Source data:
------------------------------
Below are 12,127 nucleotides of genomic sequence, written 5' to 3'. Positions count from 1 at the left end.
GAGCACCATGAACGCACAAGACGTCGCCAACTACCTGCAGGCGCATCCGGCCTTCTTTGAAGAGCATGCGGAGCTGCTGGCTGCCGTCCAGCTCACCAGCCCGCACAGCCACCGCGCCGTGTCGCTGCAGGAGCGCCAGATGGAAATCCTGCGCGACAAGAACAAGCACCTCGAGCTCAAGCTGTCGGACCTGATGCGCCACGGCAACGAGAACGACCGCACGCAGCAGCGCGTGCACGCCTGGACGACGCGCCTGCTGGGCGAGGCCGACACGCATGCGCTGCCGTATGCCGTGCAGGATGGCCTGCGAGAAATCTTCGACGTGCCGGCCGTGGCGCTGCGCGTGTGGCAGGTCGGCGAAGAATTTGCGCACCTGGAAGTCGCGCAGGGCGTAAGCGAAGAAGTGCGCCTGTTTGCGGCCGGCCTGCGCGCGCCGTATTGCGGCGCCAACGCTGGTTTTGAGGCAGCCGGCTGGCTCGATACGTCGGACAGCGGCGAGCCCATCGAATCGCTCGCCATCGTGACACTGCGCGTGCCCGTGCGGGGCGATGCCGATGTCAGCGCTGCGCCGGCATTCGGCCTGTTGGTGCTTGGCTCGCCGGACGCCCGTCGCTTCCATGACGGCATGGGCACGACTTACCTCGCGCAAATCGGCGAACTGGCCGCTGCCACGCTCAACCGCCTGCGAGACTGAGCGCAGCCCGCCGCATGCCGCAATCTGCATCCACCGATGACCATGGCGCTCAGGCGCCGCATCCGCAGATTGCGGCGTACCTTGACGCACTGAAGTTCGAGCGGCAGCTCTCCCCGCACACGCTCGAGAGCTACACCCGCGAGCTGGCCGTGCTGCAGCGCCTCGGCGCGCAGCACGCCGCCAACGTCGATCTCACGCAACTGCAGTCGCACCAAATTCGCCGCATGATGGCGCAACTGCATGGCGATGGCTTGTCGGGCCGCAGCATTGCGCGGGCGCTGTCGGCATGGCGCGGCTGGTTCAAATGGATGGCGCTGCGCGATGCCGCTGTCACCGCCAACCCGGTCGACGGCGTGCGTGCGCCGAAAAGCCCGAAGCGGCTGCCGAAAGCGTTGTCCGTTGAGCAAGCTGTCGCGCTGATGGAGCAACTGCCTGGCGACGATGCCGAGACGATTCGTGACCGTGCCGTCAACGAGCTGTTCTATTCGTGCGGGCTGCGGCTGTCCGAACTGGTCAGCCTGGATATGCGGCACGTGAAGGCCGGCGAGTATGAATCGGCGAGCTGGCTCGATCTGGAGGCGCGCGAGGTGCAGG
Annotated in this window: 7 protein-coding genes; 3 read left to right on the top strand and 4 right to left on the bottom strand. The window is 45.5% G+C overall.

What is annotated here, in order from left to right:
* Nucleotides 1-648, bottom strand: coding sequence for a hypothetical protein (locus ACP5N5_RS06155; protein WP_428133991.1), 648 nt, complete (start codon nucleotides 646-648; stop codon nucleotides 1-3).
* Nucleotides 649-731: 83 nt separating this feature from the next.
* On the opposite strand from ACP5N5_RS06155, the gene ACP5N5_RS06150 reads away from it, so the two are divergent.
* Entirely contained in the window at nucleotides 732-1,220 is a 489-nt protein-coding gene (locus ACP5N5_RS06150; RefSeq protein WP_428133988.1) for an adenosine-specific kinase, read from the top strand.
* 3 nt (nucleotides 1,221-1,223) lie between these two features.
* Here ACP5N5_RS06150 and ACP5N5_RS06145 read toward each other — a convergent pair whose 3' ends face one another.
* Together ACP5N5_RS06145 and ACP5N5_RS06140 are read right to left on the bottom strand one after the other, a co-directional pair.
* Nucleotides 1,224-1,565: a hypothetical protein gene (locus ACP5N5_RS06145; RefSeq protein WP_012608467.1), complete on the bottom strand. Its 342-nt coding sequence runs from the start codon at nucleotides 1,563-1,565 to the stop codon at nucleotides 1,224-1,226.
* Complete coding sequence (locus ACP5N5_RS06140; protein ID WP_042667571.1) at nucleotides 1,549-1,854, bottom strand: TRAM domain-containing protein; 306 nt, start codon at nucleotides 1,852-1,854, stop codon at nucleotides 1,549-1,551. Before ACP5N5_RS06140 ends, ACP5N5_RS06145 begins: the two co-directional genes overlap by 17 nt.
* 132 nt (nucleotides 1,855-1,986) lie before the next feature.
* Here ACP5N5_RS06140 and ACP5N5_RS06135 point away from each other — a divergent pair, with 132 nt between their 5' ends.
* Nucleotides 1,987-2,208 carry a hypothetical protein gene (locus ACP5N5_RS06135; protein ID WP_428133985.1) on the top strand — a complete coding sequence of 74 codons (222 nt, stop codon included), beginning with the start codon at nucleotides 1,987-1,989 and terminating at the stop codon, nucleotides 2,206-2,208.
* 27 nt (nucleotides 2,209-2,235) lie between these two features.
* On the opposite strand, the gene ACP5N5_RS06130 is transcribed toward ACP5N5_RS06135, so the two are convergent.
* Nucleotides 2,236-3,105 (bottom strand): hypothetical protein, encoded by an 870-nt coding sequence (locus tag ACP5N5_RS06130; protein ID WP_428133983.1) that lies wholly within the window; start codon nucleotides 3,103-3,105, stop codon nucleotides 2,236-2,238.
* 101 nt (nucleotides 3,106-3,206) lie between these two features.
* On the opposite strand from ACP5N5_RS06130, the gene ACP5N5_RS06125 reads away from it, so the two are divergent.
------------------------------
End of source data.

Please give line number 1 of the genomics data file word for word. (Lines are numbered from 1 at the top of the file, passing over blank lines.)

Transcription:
Below are 12,127 nucleotides of genomic sequence, written 5' to 3'. Positions count from 1 at the left end.